Texas elementary school recognized for green construction
An elementary school in Houston, Texas, is gaining recognition for the number of energy-efficient technologies included in its design. Your Houston News reports that Houston Mayor Annise Parker and leaders from the U.S. Green Building Council attended an event at Cunningham Elementary.
The event was intended to recognize the state of Texas’ growing dedication to incorporating sustainability practices in commercial and residential construction projects. According to the news source, Texas ranked 10th on the USGBC’s annual list of top 10 states for Leadership in Energy and Environmental Design (LEED).
Environmental Protection reports that there is 191,193,361 total square feet of LEED-certified buildings in 2012 in Texas. In addition, the Houston itself ranked fourth in the nation for the cities with the most LEED certified buildings owned or operated by the city.
“Across Texas, architects, designers, chapter leaders, and everyday citizens are coming together to create the healthiest possible environments for working, living, and playing,” said Rick Fedrizzi, president, CEO and Founding Chair, USGBC, according to the news source. “Making this list is a testament to their collective efforts to make sustainable building design and use a major part of the state’s discussion on the environment, and I applaud their tireless dedication to the mission of the green building movement.”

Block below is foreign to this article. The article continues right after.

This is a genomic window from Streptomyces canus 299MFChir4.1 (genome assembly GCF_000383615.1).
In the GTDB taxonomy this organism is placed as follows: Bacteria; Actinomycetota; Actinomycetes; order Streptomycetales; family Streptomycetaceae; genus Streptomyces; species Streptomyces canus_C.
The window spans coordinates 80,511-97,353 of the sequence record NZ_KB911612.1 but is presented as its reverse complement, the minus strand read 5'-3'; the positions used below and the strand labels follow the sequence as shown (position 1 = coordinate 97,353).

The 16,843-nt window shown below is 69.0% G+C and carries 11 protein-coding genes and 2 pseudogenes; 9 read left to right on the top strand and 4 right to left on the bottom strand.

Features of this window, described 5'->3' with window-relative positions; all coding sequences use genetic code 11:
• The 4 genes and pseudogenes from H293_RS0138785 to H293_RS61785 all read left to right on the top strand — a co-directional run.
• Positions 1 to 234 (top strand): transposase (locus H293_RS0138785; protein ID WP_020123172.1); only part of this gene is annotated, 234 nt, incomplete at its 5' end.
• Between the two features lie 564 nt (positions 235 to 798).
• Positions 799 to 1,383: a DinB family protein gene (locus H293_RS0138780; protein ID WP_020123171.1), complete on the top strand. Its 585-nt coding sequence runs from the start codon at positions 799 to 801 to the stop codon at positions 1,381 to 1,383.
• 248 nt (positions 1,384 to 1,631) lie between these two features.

Texas’ growing dedication to incorporating the use of sustainable building practices in commercial and residential structure is in part thanks to new legislation and regulations supported by the public, according to a statement made by Mayor Parker, reports Your Houston News.
“Thanks to the voters of Houston and our recent bond election, we are going to be transforming public buildings across this community. And as we do that, we are going to make a statement; we are going to lead by example. We know that building green is the way to go,” Mayor Parker told the news source. “We want to lead by example. We can do what we can to [provide an incentive to] the private sector because for many of our business leaders in the community, they want to do the right thing, but we have to make it easy for them.”
States are finding that both public, private and government and non-government agencies are helping to support eco-friendly building practices. For example, the Energy Efficient Buildings Hub (EEB Hub) is actively working to promote green commercial construction standards in the greater Philadelphia area.